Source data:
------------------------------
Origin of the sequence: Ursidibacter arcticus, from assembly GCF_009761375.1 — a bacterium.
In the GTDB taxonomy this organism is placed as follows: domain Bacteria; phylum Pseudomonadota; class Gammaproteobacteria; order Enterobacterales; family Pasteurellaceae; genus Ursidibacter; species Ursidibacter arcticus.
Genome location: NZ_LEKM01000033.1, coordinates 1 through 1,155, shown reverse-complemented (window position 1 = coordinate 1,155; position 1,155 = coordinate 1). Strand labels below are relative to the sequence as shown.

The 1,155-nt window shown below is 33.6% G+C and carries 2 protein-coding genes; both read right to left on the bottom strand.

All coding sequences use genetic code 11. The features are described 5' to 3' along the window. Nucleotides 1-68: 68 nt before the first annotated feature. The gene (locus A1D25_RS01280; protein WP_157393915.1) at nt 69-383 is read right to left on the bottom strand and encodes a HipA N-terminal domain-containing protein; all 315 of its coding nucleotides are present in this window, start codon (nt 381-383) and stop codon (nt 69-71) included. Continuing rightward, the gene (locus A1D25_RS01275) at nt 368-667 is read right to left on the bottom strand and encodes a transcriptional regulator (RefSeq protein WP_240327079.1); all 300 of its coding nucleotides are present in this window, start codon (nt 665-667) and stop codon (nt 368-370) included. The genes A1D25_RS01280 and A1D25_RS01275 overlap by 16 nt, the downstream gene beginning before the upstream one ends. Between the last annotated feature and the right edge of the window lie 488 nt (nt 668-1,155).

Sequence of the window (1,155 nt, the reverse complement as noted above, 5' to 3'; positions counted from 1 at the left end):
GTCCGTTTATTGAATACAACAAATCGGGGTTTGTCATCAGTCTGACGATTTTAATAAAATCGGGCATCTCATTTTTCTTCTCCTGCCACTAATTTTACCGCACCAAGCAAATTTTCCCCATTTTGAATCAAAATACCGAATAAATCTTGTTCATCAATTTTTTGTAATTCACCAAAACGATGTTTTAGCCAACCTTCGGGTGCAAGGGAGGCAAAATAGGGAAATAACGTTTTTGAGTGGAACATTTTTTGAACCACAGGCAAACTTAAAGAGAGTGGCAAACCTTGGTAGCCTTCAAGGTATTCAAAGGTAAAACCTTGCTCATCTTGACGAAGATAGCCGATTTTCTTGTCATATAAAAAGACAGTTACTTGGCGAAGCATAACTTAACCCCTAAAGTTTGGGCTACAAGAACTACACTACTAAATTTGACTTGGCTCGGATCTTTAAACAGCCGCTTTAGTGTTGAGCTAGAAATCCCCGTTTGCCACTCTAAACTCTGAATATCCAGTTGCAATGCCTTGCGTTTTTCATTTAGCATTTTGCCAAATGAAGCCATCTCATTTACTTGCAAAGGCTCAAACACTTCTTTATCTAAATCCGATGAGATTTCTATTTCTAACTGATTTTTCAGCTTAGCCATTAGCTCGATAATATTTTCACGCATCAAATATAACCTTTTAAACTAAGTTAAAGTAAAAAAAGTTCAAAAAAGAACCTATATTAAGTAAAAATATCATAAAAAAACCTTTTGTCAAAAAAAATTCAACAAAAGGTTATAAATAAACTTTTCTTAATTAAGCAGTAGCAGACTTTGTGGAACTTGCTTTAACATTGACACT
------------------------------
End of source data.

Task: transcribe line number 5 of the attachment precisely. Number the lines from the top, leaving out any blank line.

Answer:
All coding sequences use genetic code 11. The features are described 5' to 3' along the window. Nucleotides 1-68: 68 nt before the first annotated feature. The gene (locus A1D25_RS01280; protein WP_157393915.1) at nt 69-383 is read right to left on the bottom strand and encodes a HipA N-terminal domain-containing protein; all 315 of its coding nucleotides are present in this window, start codon (nt 381-383) and stop codon (nt 69-71) included. Continuing rightward, the gene (locus A1D25_RS01275) at nt 368-667 is read right to left on the bottom strand and encodes a transcriptional regulator (RefSeq protein WP_240327079.1); all 300 of its coding nucleotides are present in this window, start codon (nt 665-667) and stop codon (nt 368-370) included. The genes A1D25_RS01280 and A1D25_RS01275 overlap by 16 nt, the downstream gene beginning before the upstream one ends. Between the last annotated feature and the right edge of the window lie 488 nt (nt 668-1,155).